The Optimus blog

The blog that inspires leaders in the UK education sector

The Optimus blog

The blog that inspires leaders in the UK education sector

Elizabeth Holmes

Championing wellbeing with Natasha Devon

Charged with helping to raise awareness and reduce the stigma around young people’s mental health, Natasha Devon MBE was named as the government’s mental health champion for schools. Elizabeth Holmes finds out more.

Natasha Devon MBE

Natasha Devon is seen as an inspiration to many young people. As founder of the Self-Esteem Team and the Body Gossip Education Programme, which give young people practical tips on dealing with mental health and body image concerns, Natasha has delivered classes to more than 50,000 teenagers, as well as their parents and teachers. I caught up with Natasha to find out more about what schools can do to support children and young people who are struggling with poor mental health.

We don’t have up to date statistics about the prevalence of mental health issues in young people but would you say this is a common problem?

I've begun to realise recently that trying to categorise 'mental illness' by prevalence is part of the problem when it comes to stigma. For example, the endlessly quoted '1 in 4 people has a mental illness' statistic presents mental health as 'other' - something that happens to other people, who are over there and is unlikely to affect you.

The term 'mental health' also covers an incredibly wide scope so it's difficult to put it into a neat box. We'd never say '1 in 4 people has a physical health problem'. Whilst I've certainly seen a rise during the time I've been working in this field in prevalence of issues like disordered eating, self-harm and anxiety, this could be because we are talking about it more now than in 2008 - when I started. Who knows how many battled behind closed doors when it was less socially acceptable to discuss these issues?

Equally, I think given the way society and the economy is structured at the moment, the narrowing of the school curriculum, diminishing family time, increased exam pressure and 24 hour peer and media pressure via the internet, any human (and particularly a teenager) is likely to struggle to a lesser or greater degree. People who experience depression or self-harm aren't mad, they are just like you or me. For whatever reason they are finding life difficult right now, which could reasonably happen to anyone.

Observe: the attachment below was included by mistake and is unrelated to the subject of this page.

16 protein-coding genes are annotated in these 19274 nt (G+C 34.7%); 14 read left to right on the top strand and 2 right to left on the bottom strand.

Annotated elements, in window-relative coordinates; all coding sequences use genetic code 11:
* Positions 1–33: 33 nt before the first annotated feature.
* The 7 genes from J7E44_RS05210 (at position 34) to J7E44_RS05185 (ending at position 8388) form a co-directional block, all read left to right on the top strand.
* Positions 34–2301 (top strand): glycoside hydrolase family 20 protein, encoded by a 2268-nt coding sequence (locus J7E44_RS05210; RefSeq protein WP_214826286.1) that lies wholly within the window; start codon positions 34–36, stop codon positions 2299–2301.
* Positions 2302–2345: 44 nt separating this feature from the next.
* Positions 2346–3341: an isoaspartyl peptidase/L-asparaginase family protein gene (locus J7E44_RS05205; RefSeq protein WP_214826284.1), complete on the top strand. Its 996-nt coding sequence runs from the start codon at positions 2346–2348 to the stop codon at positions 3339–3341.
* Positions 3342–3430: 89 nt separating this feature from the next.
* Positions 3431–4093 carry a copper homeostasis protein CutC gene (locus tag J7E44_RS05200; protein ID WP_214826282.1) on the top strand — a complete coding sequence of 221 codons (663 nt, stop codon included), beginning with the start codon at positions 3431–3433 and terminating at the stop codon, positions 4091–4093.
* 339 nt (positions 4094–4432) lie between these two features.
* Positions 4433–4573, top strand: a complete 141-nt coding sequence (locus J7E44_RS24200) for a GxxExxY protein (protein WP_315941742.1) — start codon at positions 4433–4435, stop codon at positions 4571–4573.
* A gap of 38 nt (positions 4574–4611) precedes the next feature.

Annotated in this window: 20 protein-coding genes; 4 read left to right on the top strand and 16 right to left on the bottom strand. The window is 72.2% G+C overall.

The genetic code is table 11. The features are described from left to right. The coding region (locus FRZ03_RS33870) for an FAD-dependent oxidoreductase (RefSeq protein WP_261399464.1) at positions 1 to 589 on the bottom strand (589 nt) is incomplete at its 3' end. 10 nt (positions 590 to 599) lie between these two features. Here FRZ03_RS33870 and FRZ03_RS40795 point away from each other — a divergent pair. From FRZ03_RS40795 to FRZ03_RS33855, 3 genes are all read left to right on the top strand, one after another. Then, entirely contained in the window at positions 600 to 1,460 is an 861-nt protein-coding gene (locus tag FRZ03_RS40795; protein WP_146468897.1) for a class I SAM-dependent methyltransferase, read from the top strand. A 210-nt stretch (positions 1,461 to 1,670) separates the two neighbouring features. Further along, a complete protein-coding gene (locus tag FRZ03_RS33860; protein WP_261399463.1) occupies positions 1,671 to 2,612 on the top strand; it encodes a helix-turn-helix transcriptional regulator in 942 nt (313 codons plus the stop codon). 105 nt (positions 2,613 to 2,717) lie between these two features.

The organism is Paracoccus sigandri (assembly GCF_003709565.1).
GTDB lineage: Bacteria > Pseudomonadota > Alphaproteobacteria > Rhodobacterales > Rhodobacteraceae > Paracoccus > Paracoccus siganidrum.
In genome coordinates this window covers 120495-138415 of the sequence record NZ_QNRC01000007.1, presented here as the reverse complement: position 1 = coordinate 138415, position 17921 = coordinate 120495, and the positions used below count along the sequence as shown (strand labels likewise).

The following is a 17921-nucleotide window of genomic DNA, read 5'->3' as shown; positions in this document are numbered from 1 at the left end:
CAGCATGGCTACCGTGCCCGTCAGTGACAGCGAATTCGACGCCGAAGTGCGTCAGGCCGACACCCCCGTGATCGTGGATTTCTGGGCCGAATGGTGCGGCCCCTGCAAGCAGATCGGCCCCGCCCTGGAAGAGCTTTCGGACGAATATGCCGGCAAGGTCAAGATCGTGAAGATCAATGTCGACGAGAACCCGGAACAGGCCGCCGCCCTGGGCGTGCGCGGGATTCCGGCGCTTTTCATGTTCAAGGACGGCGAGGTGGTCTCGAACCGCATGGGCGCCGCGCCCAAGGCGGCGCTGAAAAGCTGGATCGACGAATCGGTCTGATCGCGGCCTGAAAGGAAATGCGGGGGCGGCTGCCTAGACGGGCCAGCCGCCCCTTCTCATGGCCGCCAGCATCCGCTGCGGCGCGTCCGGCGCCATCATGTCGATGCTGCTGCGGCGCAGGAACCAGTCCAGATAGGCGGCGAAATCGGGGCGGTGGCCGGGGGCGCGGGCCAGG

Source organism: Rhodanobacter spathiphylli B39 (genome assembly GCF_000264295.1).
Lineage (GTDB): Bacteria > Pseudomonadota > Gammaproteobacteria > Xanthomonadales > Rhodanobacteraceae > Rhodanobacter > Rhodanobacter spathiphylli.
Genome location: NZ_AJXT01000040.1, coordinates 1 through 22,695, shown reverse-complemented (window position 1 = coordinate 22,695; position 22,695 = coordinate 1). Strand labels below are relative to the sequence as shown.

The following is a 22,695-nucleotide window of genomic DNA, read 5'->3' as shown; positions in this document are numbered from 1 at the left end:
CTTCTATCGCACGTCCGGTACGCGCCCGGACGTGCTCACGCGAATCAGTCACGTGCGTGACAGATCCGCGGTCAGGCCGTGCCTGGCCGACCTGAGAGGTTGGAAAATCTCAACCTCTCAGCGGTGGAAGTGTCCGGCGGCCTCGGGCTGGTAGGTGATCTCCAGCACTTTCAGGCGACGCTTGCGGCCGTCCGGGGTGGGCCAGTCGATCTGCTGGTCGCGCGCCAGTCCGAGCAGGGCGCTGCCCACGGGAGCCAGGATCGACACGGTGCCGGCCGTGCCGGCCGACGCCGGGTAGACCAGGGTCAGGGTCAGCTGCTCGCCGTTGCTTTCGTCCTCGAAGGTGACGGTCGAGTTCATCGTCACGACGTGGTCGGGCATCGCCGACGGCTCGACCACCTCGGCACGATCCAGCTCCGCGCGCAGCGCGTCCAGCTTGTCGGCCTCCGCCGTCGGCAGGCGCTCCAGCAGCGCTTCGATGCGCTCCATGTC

So it really is important for schools to raise awareness among staff of the need to help children and young people towards health and wellbeing. This message is relevant to everyone.

Absolutely. Mental health is relevant to everyone with a brain. We all need to nurture our minds in the same way we look after our bodies by exercising regularly and eating right. Ideally, that process needs to start from as early as possible. Let's look at prevention, rather than cures.

Current mental health services for children are woefully inadequate, meaning that schools often struggle to support pupils in the most appropriate way. How can school staff be better equipped in this task?

The government has just pledged £1.5 million to testing joint training schemes between schools and local CAMHS (Child and Adolescent Mental Health Services). This is a great idea, because even before mental health services were cut, not many teachers were aware of the support available in their local community. Under this scheme, teachers will be able to contact a qualified expert if they are dealing with a pupil who is experiencing a mental health problem and can find out where to signpost.

While there is plenty more that can be done to ensure that teachers receive the training they need to support children, isn’t it important to ensure that the burden doesn’t rest fully on schools?

I think we need to work on making CAMHS more accessible for young people - my team works closely with the charity Young Minds and one of the things they have flagged to us is that many children and teenagers find accessing CAMHS intimidating. They won't make full use of the resources available to them. This isn't to excuse cuts to services. The idea that such a minuscule amount of the overall health budget is spent on mental health when 1 in 3 GP visits is for a mental health issue is ludicrous. I think as well as campaigning for more funding to be put into mental health we also need to ensure that people are able to make full use of the services that currently exist.

You can contact Natasha at:

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